Interest rates on short-term Treasury bills were mixed in Tuesday's auction with rates on six-month bills unchanged while rates on three-month bills fell to the lowest level since late 2011.
The Treasury Department auctioned $24 billion in three-month bills at a discount rate of 0.010 percent, down from 0.015 percent last week. Another $27 billion in six-month bills was auctioned at a discount rate of 0.040 percent, unchanged from last week.
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The three-month rate was the lowest since these bills averaged 0.005 percent on Dec. 19, 2011.
The discount rates reflect that the bills sell for less than face value. For a $10,000 bill, the three-month price was $9,999.75 while a six-month bill sold for $9,997.98. That would equal an annualized rate of 0.010 percent for the three-month bills and 0.041 percent for the six-month bills.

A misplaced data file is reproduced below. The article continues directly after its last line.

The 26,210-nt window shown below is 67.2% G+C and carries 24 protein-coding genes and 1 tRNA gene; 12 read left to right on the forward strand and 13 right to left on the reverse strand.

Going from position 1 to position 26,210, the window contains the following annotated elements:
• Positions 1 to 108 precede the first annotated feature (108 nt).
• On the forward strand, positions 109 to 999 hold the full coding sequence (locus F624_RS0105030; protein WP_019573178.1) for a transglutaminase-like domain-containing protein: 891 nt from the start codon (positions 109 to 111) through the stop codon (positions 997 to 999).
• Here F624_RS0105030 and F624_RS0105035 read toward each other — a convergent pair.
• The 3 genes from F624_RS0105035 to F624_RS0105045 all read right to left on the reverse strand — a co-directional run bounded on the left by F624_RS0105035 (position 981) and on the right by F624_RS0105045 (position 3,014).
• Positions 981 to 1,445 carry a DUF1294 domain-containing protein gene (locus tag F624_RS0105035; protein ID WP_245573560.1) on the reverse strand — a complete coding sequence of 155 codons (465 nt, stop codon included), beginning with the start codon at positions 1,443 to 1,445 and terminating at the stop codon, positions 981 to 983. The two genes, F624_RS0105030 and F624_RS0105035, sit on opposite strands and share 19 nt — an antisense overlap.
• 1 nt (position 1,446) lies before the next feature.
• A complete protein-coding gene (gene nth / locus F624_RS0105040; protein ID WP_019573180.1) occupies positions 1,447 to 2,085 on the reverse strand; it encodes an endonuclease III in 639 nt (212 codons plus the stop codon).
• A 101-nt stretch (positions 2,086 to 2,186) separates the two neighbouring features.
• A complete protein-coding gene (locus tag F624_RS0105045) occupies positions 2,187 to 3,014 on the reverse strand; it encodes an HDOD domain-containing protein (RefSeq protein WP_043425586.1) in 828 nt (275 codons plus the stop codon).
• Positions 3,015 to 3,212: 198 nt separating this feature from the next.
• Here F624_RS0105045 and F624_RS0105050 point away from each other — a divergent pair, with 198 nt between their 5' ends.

The weekly auction of three-month and six-month bills, normally held on Monday, was held on Tuesday this week because of the Columbus Day holiday.
Separately, the Federal Reserve said Tuesday that the average yield for one-year Treasury bills, a popular index for making changes in adjustable rate mortgages, edged down to 0.10 percent last week from 0.11 percent the previous week.